The gravity potential of fermentables is measured in points per gallon. This is expressed as the non-zero digits to the right of the decimal point. So, let's take a light pilsen syrup as an example. PPG for pilsen LME is ~36 or 1.036. So, at 5 gallons, if you had 5 lbs of pilsen LME, you would be at 1.036. You used 6 lbs of LME, so you have to divide 36 by 5 to determine how much that will raise your OG. 36 / 5 = 7 rounded down. You are now at 1.043. The grains added were probably somewhere in the 1 to 2 pounds range. If we assume 2 pounds of something common like Crystal 40L, that's about 1.005. So, for a 5-gallon batch, you would be at around 1.048, which is roughly where you ended up. With a 4.5-gallon batch, however, you would have been at around 1.054, which is much closer to where you should have been, according to the recipe.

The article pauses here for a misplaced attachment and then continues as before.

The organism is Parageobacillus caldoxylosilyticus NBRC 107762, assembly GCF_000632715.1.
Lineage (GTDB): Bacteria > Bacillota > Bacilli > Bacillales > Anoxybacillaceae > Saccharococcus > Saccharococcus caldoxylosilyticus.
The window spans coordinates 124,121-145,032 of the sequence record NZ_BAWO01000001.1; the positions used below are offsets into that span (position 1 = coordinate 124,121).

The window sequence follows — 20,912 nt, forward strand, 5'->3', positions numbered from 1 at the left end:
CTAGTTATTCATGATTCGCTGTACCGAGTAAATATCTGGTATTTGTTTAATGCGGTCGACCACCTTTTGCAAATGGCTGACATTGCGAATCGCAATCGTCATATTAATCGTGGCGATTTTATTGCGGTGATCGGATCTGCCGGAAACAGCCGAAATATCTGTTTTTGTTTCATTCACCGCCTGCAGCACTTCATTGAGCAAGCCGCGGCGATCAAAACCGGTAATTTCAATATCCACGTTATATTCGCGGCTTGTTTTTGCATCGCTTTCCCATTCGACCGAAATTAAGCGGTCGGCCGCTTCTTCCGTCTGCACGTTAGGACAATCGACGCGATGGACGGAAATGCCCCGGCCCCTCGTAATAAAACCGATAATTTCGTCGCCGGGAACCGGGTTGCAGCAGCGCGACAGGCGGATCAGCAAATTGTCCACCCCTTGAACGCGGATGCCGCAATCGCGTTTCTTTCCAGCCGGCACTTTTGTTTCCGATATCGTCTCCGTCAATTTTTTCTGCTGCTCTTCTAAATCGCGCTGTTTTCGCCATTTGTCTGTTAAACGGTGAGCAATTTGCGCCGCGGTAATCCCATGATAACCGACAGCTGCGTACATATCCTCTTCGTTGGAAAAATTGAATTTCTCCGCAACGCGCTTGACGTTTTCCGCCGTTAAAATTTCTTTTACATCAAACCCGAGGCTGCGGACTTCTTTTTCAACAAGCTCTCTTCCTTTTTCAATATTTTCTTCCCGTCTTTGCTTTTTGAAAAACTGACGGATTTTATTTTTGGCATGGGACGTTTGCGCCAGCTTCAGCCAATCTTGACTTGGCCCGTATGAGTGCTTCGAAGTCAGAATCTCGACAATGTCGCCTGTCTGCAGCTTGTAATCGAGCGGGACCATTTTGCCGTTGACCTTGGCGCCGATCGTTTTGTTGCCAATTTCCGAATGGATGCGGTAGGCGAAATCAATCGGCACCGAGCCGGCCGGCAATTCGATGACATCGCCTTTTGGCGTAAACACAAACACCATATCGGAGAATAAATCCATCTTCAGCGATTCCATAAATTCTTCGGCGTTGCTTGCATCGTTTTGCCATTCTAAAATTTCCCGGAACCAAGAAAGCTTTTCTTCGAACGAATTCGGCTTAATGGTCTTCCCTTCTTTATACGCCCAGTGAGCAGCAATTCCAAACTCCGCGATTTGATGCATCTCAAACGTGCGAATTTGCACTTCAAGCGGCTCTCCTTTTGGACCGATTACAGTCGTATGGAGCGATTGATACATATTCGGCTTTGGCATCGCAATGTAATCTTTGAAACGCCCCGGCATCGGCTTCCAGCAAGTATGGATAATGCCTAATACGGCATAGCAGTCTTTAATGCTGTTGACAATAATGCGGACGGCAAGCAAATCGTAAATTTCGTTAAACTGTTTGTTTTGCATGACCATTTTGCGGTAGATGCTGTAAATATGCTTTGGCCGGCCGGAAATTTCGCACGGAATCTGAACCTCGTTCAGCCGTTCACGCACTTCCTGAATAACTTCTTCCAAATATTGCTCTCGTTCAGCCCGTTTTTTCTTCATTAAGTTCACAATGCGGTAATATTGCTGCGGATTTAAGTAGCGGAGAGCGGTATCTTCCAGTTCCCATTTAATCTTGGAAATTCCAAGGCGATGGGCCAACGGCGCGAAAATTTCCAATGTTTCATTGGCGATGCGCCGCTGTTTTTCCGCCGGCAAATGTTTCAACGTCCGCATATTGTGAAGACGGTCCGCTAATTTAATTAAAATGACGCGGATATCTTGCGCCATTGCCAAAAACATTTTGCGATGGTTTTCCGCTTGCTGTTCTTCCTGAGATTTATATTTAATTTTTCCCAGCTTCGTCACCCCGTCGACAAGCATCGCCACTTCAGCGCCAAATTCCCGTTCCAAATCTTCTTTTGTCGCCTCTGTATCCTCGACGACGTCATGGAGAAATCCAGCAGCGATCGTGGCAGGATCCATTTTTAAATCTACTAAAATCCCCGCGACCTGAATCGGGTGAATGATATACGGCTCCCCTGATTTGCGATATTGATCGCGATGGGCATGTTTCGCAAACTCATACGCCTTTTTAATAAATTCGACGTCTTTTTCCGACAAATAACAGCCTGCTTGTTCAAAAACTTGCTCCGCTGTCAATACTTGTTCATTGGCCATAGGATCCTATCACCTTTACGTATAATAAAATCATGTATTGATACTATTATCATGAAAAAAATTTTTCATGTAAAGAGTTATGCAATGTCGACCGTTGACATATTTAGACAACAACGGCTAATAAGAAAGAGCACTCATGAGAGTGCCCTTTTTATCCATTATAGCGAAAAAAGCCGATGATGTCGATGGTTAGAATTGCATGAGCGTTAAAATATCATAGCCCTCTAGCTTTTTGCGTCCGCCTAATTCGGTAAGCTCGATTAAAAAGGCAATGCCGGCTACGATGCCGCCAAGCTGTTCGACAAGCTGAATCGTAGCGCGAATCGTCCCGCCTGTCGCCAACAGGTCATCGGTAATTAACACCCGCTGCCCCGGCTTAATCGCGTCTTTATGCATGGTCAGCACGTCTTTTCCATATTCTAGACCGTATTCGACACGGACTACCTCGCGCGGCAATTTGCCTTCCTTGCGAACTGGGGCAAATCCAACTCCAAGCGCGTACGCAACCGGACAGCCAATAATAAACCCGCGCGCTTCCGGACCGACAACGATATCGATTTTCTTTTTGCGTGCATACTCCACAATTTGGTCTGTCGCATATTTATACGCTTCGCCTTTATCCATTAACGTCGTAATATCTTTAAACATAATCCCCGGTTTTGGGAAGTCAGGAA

With an extract recipe, you are in a great position to make adjustments, since you are not concerning yourself with all of the precision of an all-grain brew. Do a smaller boil, get your wort down to pitching temperature, then take a gravity reading and add pre-boiled/cooled water to get your wort to the OG that is correct for the beer you are making. You can always add water, but you cannot take it away.
I would also recommend checking the anticipated OG of the recipe against style guidelines to make sure it is not way off. Better safe than sorry.